, Volume 117, Issue 2–3, pp 299–311 | Cite as

Thermo-erosion gullies increase nitrogen available for hydrologic export

  • Tamara K. HarmsEmail author
  • Benjamin W. Abbott
  • Jeremy B. Jones


Formation of thermokarst features, ground subsidence caused by thaw of ice-rich permafrost, can result in increased export of inorganic nitrogen (N) from arctic tundra to downstream ecosystems. We compared physical characteristics, N pools, and rates of N transformations in soils collected from thermo-erosion gullies, intact water tracks (the typical precursor landform to thermo-erosion gullies), and undisturbed tundra to test potential mechanisms contributing to export of inorganic N. Subsidence exposes mineral soils, which tend to contain higher abundance of inorganic ions relative to surface soils, and may bring inorganic N into contact with flowing water. Alternatively, physical mixing may increase aeration and drainage of soils, which could promote N mineralization and nitrification while suppressing denitrification. Finally, some soil types are more prone to formation of thermokarst, and if these soils are relatively N-rich, thermokarst features may export more N than surrounding tundra. Inorganic N pools in thermo-erosion gullies were similar to the mean for all tundra types in this region, as well as to water tracks when integrated across two sampled depths. Thus, soils prone to thermo-erosion are not intrinsically N-rich, and increased N availability in thermokarst features is apparent only at sub-regional spatial scales. However, vertical profiles of N pools and transformation rates were homogenized within thermo-erosion gullies compared to adjacent intact tundra, indicating that physical mixing brings inorganic N to the surface, where it may be subject to hydrologic export. Increased inorganic N availability caused by formation of thermo-erosion gullies may have acute, localized consequences for aquatic ecosystems downstream of positions within drainage networks that are susceptible to thermo-erosion.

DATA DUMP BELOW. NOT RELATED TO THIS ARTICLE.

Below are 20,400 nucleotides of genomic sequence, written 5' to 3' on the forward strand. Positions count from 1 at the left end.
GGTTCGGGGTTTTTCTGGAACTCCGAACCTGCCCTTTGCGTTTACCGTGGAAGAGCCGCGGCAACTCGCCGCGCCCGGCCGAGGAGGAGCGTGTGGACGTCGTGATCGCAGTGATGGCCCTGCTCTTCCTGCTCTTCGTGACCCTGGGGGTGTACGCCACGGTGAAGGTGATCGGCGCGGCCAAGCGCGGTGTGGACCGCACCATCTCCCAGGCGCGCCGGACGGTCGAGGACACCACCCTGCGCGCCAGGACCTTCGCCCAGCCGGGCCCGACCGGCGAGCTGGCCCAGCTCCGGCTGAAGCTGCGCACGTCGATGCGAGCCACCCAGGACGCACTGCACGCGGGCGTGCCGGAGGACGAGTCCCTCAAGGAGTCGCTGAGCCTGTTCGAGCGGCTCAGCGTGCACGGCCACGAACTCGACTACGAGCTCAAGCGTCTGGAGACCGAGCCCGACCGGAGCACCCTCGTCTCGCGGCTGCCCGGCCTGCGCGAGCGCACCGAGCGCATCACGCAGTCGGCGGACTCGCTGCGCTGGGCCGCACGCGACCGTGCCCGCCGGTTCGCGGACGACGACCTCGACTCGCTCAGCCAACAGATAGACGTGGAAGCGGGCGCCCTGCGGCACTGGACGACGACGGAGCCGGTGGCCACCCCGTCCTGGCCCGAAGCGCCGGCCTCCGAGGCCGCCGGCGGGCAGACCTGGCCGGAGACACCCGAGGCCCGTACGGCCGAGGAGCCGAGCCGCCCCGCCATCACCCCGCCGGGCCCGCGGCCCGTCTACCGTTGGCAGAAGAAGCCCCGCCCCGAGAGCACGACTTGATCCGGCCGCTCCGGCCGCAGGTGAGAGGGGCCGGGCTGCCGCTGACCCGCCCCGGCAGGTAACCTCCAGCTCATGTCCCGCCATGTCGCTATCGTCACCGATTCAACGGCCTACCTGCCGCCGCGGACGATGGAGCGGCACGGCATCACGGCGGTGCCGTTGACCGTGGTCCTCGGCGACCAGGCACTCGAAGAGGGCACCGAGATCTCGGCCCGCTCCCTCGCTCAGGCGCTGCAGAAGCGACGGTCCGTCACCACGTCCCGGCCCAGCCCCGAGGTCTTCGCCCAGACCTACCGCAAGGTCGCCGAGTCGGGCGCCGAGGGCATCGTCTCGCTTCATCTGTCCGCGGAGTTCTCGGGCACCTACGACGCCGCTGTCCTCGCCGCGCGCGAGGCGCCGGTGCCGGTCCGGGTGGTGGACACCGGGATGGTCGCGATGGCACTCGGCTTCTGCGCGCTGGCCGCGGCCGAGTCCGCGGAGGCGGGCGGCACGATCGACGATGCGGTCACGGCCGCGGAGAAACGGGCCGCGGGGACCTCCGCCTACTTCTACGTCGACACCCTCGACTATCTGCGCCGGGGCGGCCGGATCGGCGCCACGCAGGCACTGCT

Arctic tundra Denitrification Mineralization Nitrification Nitrogen Permafrost Thermo-erosion gully Thermokarst 



We thank Andrew Balser for assistance with site selection and interpretation of map records, and Randy Fulweber and Jason Stuckey for providing the site map. We gratefully acknowledge Margit Jaeger and Ann Olsson for assistance in the laboratory. We thank two anonymous reviewers for comments that improved the manuscript. This work was supported by the National Science Foundation ARCSS program (OPP-0806465), and an NSF post-doctoral fellowship to TKH (OPP-0817056).


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Copyright information

© Springer Science+Business Media Dordrecht 2013

Authors and Affiliations

  • Tamara K. Harms
    • 1
    Email author
  • Benjamin W. Abbott
    • 1
  • Jeremy B. Jones
    • 1
  1. 1.Department of Biology & Wildlife and Institute of Arctic BiologyUniversity of Alaska FairbanksFairbanksUSA

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